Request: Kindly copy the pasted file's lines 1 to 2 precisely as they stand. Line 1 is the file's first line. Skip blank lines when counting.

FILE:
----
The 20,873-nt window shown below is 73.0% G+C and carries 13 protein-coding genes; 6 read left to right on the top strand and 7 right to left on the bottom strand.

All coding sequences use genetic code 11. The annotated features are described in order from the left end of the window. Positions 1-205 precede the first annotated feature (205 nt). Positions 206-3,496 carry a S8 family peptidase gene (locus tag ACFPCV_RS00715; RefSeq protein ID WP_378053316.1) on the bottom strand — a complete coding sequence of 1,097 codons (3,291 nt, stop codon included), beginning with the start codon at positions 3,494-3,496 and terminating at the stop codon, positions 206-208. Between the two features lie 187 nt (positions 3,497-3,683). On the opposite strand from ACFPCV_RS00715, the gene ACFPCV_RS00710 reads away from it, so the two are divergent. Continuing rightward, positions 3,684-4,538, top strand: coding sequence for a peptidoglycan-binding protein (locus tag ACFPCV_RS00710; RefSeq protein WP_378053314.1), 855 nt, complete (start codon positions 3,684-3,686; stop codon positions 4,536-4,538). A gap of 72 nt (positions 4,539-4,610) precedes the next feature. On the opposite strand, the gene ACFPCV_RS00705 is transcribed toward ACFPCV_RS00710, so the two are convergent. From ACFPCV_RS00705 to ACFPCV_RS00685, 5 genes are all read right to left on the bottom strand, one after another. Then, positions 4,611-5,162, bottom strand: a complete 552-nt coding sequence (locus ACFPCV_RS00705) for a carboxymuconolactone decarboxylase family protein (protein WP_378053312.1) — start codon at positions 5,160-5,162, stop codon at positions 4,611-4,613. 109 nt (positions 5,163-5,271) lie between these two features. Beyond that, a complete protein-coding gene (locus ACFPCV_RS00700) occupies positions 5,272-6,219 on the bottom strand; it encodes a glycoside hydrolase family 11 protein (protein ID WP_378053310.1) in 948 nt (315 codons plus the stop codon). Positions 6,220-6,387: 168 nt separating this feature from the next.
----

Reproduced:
The 20,873-nt window shown below is 73.0% G+C and carries 13 protein-coding genes; 6 read left to right on the top strand and 7 right to left on the bottom strand.

All coding sequences use genetic code 11. The annotated features are described in order from the left end of the window. Positions 1-205 precede the first annotated feature (205 nt). Positions 206-3,496 carry a S8 family peptidase gene (locus tag ACFPCV_RS00715; RefSeq protein ID WP_378053316.1) on the bottom strand — a complete coding sequence of 1,097 codons (3,291 nt, stop codon included), beginning with the start codon at positions 3,494-3,496 and terminating at the stop codon, positions 206-208. Between the two features lie 187 nt (positions 3,497-3,683). On the opposite strand from ACFPCV_RS00715, the gene ACFPCV_RS00710 reads away from it, so the two are divergent. Continuing rightward, positions 3,684-4,538, top strand: coding sequence for a peptidoglycan-binding protein (locus tag ACFPCV_RS00710; RefSeq protein WP_378053314.1), 855 nt, complete (start codon positions 3,684-3,686; stop codon positions 4,536-4,538). A gap of 72 nt (positions 4,539-4,610) precedes the next feature. On the opposite strand, the gene ACFPCV_RS00705 is transcribed toward ACFPCV_RS00710, so the two are convergent. From ACFPCV_RS00705 to ACFPCV_RS00685, 5 genes are all read right to left on the bottom strand, one after another. Then, positions 4,611-5,162, bottom strand: a complete 552-nt coding sequence (locus ACFPCV_RS00705) for a carboxymuconolactone decarboxylase family protein (protein WP_378053312.1) — start codon at positions 5,160-5,162, stop codon at positions 4,611-4,613. 109 nt (positions 5,163-5,271) lie between these two features. Beyond that, a complete protein-coding gene (locus ACFPCV_RS00700) occupies positions 5,272-6,219 on the bottom strand; it encodes a glycoside hydrolase family 11 protein (protein ID WP_378053310.1) in 948 nt (315 codons plus the stop codon). Positions 6,220-6,387: 168 nt separating this feature from the next.